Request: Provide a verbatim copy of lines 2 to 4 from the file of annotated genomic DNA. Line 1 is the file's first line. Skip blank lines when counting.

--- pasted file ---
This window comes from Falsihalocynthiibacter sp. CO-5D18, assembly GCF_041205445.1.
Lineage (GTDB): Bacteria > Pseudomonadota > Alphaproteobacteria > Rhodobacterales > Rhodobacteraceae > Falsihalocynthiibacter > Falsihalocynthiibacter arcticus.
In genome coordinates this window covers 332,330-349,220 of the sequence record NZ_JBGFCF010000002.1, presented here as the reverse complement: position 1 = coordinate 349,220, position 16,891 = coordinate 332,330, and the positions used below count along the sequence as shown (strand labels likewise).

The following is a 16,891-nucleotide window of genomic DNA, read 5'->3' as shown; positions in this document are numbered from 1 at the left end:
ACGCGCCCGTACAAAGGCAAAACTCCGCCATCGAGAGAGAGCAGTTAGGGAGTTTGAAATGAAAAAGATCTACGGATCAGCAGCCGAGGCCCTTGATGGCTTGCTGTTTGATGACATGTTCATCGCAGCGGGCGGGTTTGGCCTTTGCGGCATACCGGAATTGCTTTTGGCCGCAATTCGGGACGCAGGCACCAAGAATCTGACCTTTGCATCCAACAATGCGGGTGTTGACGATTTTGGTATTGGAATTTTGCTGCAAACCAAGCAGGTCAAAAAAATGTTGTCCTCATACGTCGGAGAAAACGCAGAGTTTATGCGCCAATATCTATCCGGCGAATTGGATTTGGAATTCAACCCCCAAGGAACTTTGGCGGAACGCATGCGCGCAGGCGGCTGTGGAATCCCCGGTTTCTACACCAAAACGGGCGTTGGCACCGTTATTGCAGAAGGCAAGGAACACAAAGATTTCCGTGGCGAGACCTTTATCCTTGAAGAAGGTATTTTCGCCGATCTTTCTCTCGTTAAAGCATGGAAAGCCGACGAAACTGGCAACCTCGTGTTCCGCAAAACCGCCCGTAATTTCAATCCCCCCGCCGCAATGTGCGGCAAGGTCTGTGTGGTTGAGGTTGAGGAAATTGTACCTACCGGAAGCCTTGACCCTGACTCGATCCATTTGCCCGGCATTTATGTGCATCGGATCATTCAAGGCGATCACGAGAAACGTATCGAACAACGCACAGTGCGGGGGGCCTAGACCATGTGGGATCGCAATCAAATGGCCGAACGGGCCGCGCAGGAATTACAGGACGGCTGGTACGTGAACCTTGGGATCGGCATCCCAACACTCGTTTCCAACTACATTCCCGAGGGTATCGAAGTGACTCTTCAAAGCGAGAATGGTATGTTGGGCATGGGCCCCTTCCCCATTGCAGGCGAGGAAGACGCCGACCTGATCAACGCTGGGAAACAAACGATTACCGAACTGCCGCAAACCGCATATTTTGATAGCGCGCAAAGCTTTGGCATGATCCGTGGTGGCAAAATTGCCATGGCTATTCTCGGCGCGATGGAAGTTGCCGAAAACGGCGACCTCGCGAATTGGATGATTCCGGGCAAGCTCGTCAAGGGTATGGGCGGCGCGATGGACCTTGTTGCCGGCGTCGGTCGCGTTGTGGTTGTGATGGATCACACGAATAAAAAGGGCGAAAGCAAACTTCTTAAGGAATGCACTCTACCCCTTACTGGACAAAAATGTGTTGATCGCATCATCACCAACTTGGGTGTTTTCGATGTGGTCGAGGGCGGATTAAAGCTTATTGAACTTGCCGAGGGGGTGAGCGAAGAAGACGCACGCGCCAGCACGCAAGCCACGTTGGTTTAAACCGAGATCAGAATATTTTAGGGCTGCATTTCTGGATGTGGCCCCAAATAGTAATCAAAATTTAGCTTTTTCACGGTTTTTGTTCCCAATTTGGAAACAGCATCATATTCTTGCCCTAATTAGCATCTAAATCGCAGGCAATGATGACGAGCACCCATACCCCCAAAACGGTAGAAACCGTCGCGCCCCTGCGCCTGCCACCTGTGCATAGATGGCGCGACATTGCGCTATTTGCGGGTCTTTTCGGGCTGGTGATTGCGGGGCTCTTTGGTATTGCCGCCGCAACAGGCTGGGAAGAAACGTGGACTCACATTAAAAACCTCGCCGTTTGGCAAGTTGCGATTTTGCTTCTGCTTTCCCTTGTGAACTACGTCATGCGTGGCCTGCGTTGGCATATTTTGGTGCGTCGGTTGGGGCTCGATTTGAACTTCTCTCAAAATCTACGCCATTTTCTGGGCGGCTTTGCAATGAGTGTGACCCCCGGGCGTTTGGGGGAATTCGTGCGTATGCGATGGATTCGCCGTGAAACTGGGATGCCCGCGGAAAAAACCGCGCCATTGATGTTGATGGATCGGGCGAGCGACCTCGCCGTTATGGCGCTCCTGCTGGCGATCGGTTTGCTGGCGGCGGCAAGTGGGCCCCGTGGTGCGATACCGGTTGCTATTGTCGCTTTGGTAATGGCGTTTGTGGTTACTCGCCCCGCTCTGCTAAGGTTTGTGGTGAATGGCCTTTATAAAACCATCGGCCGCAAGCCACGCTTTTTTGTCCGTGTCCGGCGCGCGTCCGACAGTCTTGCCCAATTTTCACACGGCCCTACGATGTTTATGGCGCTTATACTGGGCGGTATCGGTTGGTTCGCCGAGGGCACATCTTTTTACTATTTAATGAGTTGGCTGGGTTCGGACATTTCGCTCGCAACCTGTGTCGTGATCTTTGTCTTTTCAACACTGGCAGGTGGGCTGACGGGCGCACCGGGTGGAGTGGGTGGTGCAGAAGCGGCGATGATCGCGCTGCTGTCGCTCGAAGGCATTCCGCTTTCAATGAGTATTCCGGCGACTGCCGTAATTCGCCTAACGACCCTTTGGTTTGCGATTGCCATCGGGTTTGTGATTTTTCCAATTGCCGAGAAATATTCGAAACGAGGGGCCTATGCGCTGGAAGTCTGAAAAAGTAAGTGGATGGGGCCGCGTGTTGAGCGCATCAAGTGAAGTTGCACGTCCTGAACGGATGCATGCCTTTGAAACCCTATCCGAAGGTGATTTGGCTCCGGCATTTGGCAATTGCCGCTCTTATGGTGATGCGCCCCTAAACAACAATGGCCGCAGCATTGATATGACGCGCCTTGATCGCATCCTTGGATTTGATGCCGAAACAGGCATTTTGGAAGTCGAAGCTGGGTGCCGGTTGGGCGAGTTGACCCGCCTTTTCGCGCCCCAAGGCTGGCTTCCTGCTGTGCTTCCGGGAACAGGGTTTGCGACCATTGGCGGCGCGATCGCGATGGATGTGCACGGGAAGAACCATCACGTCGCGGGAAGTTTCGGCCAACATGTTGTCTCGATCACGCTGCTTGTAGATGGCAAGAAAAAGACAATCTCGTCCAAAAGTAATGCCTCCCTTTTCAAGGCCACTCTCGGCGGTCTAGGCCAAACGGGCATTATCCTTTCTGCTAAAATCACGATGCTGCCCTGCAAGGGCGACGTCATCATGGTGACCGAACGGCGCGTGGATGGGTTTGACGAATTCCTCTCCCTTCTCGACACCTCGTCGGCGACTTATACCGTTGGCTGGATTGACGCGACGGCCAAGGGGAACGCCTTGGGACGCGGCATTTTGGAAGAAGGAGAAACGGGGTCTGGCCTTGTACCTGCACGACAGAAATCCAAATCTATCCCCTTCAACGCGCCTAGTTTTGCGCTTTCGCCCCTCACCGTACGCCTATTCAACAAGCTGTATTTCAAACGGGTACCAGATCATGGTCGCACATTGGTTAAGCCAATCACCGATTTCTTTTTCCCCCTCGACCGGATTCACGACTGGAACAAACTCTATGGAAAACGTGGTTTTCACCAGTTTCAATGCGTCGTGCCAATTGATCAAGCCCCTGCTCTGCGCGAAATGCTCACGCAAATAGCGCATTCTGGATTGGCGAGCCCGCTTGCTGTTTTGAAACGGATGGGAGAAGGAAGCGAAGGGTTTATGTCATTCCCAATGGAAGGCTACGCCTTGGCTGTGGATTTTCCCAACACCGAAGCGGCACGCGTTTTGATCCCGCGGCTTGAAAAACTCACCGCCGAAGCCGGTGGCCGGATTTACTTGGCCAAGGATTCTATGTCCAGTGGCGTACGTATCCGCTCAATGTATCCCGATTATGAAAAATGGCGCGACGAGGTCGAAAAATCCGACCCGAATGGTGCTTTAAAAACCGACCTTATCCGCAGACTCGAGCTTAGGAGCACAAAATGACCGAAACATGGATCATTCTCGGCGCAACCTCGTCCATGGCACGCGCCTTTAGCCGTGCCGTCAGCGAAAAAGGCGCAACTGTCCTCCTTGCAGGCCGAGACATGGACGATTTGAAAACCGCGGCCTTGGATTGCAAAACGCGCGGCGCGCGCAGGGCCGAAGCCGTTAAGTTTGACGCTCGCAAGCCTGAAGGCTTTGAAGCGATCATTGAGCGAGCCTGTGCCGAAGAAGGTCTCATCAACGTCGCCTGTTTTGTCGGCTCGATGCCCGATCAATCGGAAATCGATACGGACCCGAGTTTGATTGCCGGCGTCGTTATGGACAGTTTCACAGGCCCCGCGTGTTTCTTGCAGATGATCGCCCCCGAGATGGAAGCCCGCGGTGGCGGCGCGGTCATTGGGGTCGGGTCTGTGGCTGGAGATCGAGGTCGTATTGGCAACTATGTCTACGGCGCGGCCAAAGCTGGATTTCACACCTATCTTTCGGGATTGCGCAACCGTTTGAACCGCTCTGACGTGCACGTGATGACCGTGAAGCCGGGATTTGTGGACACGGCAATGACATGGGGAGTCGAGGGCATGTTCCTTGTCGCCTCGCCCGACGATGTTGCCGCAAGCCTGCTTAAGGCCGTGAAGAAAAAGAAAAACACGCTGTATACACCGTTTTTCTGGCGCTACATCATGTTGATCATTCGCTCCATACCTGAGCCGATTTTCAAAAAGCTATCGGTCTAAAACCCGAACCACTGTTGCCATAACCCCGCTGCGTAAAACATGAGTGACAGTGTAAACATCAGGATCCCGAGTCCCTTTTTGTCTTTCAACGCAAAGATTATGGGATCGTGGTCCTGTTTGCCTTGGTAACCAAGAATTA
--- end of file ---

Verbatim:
Lineage (GTDB): Bacteria > Pseudomonadota > Alphaproteobacteria > Rhodobacterales > Rhodobacteraceae > Falsihalocynthiibacter > Falsihalocynthiibacter arcticus.
In genome coordinates this window covers 332,330-349,220 of the sequence record NZ_JBGFCF010000002.1, presented here as the reverse complement: position 1 = coordinate 349,220, position 16,891 = coordinate 332,330, and the positions used below count along the sequence as shown (strand labels likewise).

The following is a 16,891-nucleotide window of genomic DNA, read 5'->3' as shown; positions in this document are numbered from 1 at the left end: